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The Silver Age of Comic Books (1954-1970) began after the establishment of the Comics Code Authority, and is defined by the evolution of mainstream comics under its strictures, as well as the emergence of underground comix, many influenced by the pre-Code comics read by their creators as children.
As a result of the Code's strict content rules, fewer genres could thrive. The superhero genre was the only one to be reinvigorated in the Code's aftermath, starting when DC rebooted the Flash in 1956. With the start of the Marvel Universe in 1961, the Silver Age cemented the primacy of the superhero genre, as well as Marvel and DC themselves, in the traditional comics industry, though other genres and publishers continued to have modest success. Key to Marvel's success was a more sophisticated approach to writing and characterization relative to Golden Age superheroes, as well as their treatment of social issues (though largely through allusion and metaphor) which attracted an older adolescent audience.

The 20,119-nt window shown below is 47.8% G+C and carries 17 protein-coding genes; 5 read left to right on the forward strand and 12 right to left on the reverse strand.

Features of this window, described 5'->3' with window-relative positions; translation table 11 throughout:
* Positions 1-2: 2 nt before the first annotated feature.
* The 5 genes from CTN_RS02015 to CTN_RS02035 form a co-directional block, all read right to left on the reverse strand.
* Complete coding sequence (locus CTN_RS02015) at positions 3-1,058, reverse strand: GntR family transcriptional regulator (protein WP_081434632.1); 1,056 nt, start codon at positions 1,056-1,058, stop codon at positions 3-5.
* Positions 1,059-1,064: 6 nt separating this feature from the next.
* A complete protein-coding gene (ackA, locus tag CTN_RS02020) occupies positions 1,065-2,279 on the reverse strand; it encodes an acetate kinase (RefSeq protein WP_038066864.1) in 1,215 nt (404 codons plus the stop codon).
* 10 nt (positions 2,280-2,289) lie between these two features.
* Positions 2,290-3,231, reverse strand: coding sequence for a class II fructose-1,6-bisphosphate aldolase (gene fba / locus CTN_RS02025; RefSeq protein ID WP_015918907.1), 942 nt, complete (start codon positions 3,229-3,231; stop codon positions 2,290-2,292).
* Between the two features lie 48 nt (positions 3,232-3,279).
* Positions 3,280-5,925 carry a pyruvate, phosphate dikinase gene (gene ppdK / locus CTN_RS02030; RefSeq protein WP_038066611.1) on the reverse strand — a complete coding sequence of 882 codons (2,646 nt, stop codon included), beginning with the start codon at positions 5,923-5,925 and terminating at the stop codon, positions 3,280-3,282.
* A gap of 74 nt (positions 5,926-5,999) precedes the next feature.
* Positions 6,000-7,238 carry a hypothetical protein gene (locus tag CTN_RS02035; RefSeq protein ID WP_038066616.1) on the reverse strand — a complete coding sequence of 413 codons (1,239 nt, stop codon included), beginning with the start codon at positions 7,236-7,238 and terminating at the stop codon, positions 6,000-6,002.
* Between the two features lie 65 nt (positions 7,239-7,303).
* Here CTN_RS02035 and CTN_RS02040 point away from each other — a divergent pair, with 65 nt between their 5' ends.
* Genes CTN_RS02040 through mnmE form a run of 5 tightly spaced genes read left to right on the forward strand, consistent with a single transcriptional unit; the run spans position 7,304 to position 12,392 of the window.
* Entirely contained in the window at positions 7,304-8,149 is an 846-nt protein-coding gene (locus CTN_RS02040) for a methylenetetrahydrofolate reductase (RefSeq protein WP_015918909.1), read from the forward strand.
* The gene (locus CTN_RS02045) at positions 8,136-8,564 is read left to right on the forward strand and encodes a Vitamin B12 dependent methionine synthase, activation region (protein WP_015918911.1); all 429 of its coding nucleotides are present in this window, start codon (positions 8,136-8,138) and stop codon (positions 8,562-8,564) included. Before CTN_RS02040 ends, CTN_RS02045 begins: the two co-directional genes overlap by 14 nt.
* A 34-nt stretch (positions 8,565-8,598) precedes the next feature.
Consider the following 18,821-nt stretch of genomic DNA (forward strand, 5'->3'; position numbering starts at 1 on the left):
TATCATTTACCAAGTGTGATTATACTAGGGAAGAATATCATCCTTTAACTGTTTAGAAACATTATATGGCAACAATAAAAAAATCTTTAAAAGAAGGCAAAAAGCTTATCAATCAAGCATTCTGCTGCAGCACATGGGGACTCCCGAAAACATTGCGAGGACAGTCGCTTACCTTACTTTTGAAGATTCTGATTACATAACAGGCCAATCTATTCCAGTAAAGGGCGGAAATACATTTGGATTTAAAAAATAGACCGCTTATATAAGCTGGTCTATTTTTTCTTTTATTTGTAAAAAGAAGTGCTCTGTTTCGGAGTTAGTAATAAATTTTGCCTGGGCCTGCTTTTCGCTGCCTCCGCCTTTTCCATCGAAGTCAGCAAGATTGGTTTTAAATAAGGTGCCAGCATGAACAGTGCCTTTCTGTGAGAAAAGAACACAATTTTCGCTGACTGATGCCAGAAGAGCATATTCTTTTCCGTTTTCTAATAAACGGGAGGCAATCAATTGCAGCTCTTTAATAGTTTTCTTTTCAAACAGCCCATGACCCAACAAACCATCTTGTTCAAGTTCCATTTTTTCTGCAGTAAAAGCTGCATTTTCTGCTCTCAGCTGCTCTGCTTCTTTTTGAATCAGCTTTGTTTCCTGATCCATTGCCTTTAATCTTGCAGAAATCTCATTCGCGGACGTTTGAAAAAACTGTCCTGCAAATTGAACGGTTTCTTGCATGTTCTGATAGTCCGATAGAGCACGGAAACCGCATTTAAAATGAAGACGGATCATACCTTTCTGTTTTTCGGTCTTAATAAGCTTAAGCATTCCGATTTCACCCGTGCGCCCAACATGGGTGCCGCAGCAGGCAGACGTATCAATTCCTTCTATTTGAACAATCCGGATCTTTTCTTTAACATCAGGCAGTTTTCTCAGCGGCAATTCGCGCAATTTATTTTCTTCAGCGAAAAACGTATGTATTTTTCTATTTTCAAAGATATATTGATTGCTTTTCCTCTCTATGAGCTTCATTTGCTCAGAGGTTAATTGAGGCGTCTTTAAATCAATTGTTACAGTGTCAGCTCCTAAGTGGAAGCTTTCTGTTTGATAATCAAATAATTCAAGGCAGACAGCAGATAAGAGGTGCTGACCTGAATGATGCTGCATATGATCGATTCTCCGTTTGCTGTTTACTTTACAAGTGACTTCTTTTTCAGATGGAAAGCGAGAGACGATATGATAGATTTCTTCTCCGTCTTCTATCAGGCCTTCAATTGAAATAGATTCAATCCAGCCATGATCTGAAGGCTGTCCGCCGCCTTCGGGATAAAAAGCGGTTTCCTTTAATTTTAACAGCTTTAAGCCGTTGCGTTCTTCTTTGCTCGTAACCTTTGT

Underground comix emerged around 1968, published and sold through non-traditional outlets, and thus not hampered by standard newsstand policies requiring Code approval. Underground comix dealt explicitly with social, political, and other previously taboo subjects, especially sex and drugs.
The Silver Age drew to a close as both Marvel and DC began drawing more heavily on real-life issues and directly challenging the Code, ushering in the Bronze Age.